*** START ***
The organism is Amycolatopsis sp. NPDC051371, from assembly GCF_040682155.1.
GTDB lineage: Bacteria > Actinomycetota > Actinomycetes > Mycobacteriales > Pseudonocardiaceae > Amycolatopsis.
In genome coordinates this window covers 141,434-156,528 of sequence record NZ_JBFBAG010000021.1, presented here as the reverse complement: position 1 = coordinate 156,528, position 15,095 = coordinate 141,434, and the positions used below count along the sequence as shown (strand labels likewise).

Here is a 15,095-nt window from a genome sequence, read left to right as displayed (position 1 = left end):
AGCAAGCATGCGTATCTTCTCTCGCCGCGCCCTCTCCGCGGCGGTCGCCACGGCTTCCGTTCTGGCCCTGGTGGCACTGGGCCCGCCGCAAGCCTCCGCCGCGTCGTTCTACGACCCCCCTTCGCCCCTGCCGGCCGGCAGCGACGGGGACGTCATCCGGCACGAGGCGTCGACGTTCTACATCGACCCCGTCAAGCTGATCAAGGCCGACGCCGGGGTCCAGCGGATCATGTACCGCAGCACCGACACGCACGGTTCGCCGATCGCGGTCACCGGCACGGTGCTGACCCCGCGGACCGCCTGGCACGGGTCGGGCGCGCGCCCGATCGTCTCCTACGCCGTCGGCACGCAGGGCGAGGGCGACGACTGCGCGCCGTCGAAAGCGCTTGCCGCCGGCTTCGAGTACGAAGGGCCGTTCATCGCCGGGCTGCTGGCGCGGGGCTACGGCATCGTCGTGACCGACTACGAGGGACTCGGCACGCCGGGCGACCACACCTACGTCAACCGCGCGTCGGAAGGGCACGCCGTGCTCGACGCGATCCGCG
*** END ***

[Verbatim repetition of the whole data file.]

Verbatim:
The organism is Amycolatopsis sp. NPDC051371, from assembly GCF_040682155.1.
GTDB lineage: Bacteria > Actinomycetota > Actinomycetes > Mycobacteriales > Pseudonocardiaceae > Amycolatopsis.
In genome coordinates this window covers 141,434-156,528 of sequence record NZ_JBFBAG010000021.1, presented here as the reverse complement: position 1 = coordinate 156,528, position 15,095 = coordinate 141,434, and the positions used below count along the sequence as shown (strand labels likewise).

Here is a 15,095-nt window from a genome sequence, read left to right as displayed (position 1 = left end):
AGCAAGCATGCGTATCTTCTCTCGCCGCGCCCTCTCCGCGGCGGTCGCCACGGCTTCCGTTCTGGCCCTGGTGGCACTGGGCCCGCCGCAAGCCTCCGCCGCGTCGTTCTACGACCCCCCTTCGCCCCTGCCGGCCGGCAGCGACGGGGACGTCATCCGGCACGAGGCGTCGACGTTCTACATCGACCCCGTCAAGCTGATCAAGGCCGACGCCGGGGTCCAGCGGATCATGTACCGCAGCACCGACACGCACGGTTCGCCGATCGCGGTCACCGGCACGGTGCTGACCCCGCGGACCGCCTGGCACGGGTCGGGCGCGCGCCCGATCGTCTCCTACGCCGTCGGCACGCAGGGCGAGGGCGACGACTGCGCGCCGTCGAAAGCGCTTGCCGCCGGCTTCGAGTACGAAGGGCCGTTCATCGCCGGGCTGCTGGCGCGGGGCTACGGCATCGTCGTGACCGACTACGAGGGACTCGGCACGCCGGGCGACCACACCTACGTCAACCGCGCGTCGGAAGGGCACGCCGTGCTCGACGCGATCCGCG